[4] See: Nicholson, Reynold A., The Mathnawi of Jalálu’ddin Rúmí, Book II. Cambridge: Biddles Ltd, 2001 p. 281

[5] Source image: http://www.sacred-destinations.com/norway/urnes-stave-church

[6] See the last post on “Two” on 25th of April 2011

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Introduction: Three – Object in the middle – part 3


In the previous post you and I have made ​​a first exploration to the role of symbols – like “objects in the middle” – to establish and consolidate mutual confidence. We have noticed that the symbols call hope, expectation and deep trust in people, but that symbols also give rise to deep disgust. In addition, symbols may incite violence, destruction and outright hatred. Sometimes symbols have a comprehensive influence and provide a strong bond of mutual trust, but symbols rarely provide an input to the “perfect oneness” for all. [1].

Now you and I encounter another “object in the middle” that is seen by many people as a place to establish and maintain mutual confidence with the close family. This “object in the middle” is our home [2]. For individuals, the uterus is the first house where human beings pass about the whole evolution before their birth. After birth a baby depends on its parents, educators and a community where the child grows to adulthood. As adult the environment with which one has become accustomed, is seen as home.

Hunter-gatherers experience their habitat – literally, where one lives – as their familiar surroundings. Violations of trust, that may arise between the hunter-gatherers and their habitat, is – as far as we know – restored through rituals. E.g. in rituals hunter-gatherers identify themselves with their prey for two reasons. They seek redemption for the sin of killing their prey, and they identify with their prey to maintain their unique system of survival for both hunter and prey [3].

[4]

Pastoral people will also see their habitat – in which they wander – as their home and environment. Their habitat provides forage for their herds and, indirectly, for themselves. Through rituals pastoral peoples try to maintain trust between the knowable and unknowable habitat on one hand and themselves on the other hand. In previous posts, you and I have seen the Trito myth and the cattle-cycle as examples of these myths and rituals.

Farmers will experience their fields and crops as their habitat. Initial the farmers move on after a short time when the land has impoverished by growing the same crops several times in succession. Once the farmers have developed a periodic system for maintaining a balance in time between different crops and the soil, they stay in permanent residences. They see their habitat as their home.

Later in our Odyssey, we will encounter people who are constantly at home everywhere. A glimpse of this, we may see in the following poem by Rӯokan:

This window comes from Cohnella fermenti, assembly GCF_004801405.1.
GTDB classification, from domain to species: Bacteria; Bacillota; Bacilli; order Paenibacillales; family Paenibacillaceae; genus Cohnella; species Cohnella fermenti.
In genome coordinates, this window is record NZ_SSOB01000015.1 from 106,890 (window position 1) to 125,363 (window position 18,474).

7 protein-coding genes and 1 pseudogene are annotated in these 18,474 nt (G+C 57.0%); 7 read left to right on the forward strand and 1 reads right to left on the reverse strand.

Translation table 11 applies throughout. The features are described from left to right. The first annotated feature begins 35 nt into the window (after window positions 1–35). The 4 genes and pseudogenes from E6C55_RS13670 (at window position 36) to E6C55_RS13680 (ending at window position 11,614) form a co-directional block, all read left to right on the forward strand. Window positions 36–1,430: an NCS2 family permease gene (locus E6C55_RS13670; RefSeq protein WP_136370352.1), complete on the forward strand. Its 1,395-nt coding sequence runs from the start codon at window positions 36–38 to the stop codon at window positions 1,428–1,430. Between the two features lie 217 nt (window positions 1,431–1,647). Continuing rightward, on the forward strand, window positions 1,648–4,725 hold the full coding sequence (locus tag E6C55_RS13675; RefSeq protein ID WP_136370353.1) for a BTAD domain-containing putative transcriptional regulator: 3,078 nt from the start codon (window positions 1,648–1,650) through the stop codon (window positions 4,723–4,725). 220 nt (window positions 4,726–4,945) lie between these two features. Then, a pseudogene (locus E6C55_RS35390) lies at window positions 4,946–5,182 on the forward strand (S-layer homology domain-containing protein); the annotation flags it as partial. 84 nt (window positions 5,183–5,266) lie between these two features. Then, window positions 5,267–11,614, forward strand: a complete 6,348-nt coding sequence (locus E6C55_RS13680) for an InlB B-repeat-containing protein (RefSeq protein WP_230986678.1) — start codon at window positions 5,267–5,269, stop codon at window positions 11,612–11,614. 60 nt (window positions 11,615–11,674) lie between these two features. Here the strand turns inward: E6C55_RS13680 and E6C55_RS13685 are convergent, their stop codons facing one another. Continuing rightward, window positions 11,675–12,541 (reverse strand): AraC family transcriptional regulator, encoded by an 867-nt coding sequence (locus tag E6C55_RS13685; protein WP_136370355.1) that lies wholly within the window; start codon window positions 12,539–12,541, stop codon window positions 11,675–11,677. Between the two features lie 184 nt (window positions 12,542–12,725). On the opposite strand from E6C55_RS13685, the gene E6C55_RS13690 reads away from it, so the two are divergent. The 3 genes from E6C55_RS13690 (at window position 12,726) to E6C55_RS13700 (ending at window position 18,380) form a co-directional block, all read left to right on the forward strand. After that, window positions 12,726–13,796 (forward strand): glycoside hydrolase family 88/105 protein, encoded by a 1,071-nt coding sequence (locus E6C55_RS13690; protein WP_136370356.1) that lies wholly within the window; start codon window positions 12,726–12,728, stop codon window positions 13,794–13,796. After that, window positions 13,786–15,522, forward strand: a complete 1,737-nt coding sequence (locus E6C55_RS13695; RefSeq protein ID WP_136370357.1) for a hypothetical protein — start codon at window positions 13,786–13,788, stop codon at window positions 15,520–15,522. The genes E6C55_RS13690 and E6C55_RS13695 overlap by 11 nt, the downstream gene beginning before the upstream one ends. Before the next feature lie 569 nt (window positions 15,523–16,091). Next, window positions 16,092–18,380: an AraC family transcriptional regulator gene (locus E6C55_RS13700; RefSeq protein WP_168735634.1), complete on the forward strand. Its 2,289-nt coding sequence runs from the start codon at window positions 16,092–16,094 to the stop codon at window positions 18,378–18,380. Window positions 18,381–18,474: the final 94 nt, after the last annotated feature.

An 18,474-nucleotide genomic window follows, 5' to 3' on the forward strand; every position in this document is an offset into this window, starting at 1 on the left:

Even though I sleep
Every night in my life
Always somewhere else,
The eternal dream takes me
everywhere to my home.
[5]

Many people see a home as a safe haven and as a origin from where the world is experienced. They see a house not only as a familiar environment, but they largely identify themselves with their home: they give shape to their house and the house expresses who they are.

 [6]

In this respect, our present society only recognises people when one has a nationality and a permanent residence. Without possession of a nationality and a permanent residence, people loose many of their common rights within today’s society. We see that today’s society gives much faith to a home as “object in the middle”. In other times and under different circumstances, people have given another value and trust to a home as “object in the middle”.

Why is our society so attached to a permanent residence? Has our society only confidence in its people with this specific “object in the middle”?

The previous night, you and I have slept under the stars. Tonight you and I will sleep in a caravan where the ceiling will show the sky in the dark as a reminder of the sky in the open air. Tomorrow you and I will sleep in a house.

The next post is about the house of God as “object in the middle”.


[1] See posts related to Introduction of “One”

[2] In Sanskrit “grham” is one of the words for house. This word possibly consists of “grh” meaning “take, grasp en encompass” and “aham” meaning “I” – first person, singular, nominative.

[3] See also: Eliade, Mircea, A History of Religious Ideas, Volume I, page 5.

[4] Source image: http://www.defeatdiabetes.org/advocacy_community/text.asp?id=MADDCAP_Impact_Food

[5] Free rendering of translation of Tanka from Rӯokan on page 170 in the bundle: Tooren, J.van, Tanka – het lied van Japan. Amsterdam: Meulenhoff, 1983

[6] Source image: http://www.drsfilm.tv/en/utrecht_by_the_sea